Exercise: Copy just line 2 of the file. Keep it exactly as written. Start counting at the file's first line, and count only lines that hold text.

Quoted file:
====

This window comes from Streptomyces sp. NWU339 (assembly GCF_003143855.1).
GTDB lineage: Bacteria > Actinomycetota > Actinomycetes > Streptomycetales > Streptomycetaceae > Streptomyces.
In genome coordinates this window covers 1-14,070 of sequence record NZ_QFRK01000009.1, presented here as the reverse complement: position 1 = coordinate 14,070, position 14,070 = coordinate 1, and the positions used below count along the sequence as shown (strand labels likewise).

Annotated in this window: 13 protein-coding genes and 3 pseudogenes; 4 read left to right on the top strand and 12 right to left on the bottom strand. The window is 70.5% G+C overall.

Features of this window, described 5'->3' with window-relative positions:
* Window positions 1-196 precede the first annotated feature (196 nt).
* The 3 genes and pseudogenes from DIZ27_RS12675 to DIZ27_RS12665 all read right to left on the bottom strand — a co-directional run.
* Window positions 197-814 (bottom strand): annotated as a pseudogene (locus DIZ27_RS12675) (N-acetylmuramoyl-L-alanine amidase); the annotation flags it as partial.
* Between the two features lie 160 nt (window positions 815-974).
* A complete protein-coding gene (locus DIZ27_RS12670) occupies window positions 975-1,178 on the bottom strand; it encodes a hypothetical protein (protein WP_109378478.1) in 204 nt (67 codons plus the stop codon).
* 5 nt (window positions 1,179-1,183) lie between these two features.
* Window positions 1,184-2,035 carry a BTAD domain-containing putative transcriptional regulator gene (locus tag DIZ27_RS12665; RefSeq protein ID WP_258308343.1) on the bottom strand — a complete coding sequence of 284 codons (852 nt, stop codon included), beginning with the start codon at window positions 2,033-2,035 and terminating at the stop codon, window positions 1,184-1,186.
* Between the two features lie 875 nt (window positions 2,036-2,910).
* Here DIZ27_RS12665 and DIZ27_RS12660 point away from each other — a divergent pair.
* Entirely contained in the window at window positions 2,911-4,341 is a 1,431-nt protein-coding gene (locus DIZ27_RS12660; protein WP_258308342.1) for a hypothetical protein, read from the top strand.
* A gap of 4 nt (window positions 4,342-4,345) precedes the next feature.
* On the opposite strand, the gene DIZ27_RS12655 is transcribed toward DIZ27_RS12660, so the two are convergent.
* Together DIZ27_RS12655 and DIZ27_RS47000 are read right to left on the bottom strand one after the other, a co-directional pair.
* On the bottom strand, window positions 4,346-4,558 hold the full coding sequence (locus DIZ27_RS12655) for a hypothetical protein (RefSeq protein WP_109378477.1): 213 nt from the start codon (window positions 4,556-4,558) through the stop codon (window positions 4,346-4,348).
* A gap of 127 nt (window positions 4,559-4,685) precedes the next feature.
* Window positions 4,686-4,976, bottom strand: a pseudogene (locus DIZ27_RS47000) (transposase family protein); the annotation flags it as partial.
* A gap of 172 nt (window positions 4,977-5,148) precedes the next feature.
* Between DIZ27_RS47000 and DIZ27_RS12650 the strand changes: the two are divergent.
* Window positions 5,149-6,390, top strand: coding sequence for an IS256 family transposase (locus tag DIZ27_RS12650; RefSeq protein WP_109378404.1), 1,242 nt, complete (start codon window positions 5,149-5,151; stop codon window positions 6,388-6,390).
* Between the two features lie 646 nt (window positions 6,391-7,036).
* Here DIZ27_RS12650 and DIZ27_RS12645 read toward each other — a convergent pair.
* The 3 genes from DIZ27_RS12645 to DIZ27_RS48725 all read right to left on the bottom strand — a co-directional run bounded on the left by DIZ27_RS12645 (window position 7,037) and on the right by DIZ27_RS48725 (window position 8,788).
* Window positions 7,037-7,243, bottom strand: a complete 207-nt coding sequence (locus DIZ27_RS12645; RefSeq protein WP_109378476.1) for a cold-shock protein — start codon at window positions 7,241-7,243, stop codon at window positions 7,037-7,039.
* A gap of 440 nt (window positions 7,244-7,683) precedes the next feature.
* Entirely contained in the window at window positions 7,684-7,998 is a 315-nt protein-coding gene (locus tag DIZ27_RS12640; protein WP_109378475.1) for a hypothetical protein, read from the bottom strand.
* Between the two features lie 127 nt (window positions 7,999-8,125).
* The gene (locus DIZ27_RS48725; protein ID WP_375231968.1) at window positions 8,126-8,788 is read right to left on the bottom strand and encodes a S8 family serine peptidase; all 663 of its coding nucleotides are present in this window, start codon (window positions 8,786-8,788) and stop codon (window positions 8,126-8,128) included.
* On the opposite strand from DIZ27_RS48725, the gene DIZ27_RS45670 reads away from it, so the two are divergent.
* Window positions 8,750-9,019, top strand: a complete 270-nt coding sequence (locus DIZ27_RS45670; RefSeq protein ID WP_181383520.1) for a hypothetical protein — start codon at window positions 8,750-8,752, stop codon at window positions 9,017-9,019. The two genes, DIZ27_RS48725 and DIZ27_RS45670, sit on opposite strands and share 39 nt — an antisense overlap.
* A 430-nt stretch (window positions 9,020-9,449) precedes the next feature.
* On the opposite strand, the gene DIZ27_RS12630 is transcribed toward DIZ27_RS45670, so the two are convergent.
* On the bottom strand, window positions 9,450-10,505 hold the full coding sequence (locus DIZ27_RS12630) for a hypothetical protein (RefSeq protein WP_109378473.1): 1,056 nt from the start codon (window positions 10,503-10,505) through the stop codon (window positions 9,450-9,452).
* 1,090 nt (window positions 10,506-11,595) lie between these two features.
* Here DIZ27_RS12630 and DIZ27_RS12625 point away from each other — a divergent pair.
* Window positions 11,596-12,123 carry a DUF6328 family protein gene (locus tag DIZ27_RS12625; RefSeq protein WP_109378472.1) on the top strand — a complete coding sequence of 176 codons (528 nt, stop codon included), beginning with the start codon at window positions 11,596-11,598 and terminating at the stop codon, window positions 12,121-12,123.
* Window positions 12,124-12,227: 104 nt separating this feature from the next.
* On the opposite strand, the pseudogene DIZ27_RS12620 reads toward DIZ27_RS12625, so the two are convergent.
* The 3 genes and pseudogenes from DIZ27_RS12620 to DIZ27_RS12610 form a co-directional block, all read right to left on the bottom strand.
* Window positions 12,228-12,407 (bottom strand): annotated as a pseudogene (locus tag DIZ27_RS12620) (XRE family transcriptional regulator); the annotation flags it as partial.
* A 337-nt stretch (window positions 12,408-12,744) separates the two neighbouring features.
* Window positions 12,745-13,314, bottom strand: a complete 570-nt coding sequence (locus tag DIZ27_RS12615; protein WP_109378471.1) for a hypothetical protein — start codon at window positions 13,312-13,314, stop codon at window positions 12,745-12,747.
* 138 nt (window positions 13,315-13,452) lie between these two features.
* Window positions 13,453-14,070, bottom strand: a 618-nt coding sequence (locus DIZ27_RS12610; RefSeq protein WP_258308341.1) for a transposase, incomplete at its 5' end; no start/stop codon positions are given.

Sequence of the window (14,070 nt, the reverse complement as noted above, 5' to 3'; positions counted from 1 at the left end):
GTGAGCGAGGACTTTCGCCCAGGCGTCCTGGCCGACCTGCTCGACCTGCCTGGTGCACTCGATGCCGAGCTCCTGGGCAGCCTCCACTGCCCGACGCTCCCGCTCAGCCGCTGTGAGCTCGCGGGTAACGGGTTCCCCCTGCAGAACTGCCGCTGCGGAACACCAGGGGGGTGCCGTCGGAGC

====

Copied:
GTDB lineage: Bacteria > Actinomycetota > Actinomycetes > Streptomycetales > Streptomycetaceae > Streptomyces.